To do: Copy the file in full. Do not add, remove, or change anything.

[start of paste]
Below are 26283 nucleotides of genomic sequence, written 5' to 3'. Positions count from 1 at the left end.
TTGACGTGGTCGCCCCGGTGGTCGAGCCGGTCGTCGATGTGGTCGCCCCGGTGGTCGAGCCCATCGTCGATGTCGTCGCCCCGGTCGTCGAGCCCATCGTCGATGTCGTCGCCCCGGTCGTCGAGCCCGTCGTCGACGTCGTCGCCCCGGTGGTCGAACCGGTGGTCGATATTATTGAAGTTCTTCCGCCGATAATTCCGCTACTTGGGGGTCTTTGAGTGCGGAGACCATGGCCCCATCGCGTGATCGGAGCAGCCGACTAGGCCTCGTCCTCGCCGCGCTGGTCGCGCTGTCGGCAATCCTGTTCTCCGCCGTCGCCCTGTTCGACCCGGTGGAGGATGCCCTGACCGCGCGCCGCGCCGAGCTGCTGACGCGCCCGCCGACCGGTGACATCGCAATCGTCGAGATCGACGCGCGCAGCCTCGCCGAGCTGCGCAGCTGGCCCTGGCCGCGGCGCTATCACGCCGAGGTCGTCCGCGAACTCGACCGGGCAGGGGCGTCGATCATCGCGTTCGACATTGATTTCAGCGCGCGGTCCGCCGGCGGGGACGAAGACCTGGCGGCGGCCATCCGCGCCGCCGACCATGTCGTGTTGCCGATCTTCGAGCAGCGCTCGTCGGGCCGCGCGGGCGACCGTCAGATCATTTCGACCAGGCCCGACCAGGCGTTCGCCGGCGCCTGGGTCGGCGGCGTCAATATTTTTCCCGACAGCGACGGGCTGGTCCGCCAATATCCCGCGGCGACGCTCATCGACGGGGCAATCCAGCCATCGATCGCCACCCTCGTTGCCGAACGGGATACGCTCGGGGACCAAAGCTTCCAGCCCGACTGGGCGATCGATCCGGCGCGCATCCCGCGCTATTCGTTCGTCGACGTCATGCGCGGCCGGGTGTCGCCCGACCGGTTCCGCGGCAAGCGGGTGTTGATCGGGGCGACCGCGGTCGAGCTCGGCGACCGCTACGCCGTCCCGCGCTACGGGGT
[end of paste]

Below are 26283 nucleotides of genomic sequence, written 5' to 3'. Positions count from 1 at the left end.
TTGACGTGGTCGCCCCGGTGGTCGAGCCGGTCGTCGATGTGGTCGCCCCGGTGGTCGAGCCCATCGTCGATGTCGTCGCCCCGGTCGTCGAGCCCATCGTCGATGTCGTCGCCCCGGTCGTCGAGCCCGTCGTCGACGTCGTCGCCCCGGTGGTCGAACCGGTGGTCGATATTATTGAAGTTCTTCCGCCGATAATTCCGCTACTTGGGGGTCTTTGAGTGCGGAGACCATGGCCCCATCGCGTGATCGGAGCAGCCGACTAGGCCTCGTCCTCGCCGCGCTGGTCGCGCTGTCGGCAATCCTGTTCTCCGCCGTCGCCCTGTTCGACCCGGTGGAGGATGCCCTGACCGCGCGCCGCGCCGAGCTGCTGACGCGCCCGCCGACCGGTGACATCGCAATCGTCGAGATCGACGCGCGCAGCCTCGCCGAGCTGCGCAGCTGGCCCTGGCCGCGGCGCTATCACGCCGAGGTCGTCCGCGAACTCGACCGGGCAGGGGCGTCGATCATCGCGTTCGACATTGATTTCAGCGCGCGGTCCGCCGGCGGGGACGAAGACCTGGCGGCGGCCATCCGCGCCGCCGACCATGTCGTGTTGCCGATCTTCGAGCAGCGCTCGTCGGGCCGCGCGGGCGACCGTCAGATCATTTCGACCAGGCCCGACCAGGCGTTCGCCGGCGCCTGGGTCGGCGGCGTCAATATTTTTCCCGACAGCGACGGGCTGGTCCGCCAATATCCCGCGGCGACGCTCATCGACGGGGCAATCCAGCCATCGATCGCCACCCTCGTTGCCGAACGGGATACGCTCGGGGACCAAAGCTTCCAGCCCGACTGGGCGATCGATCCGGCGCGCATCCCGCGCTATTCGTTCGTCGACGTCATGCGCGGCCGGGTGTCGCCCGACCGGTTCCGCGGCAAGCGGGTGTTGATCGGGGCGACCGCGGTCGAGCTCGGCGACCGCTACGCCGTCCCGCGCTACGGGGT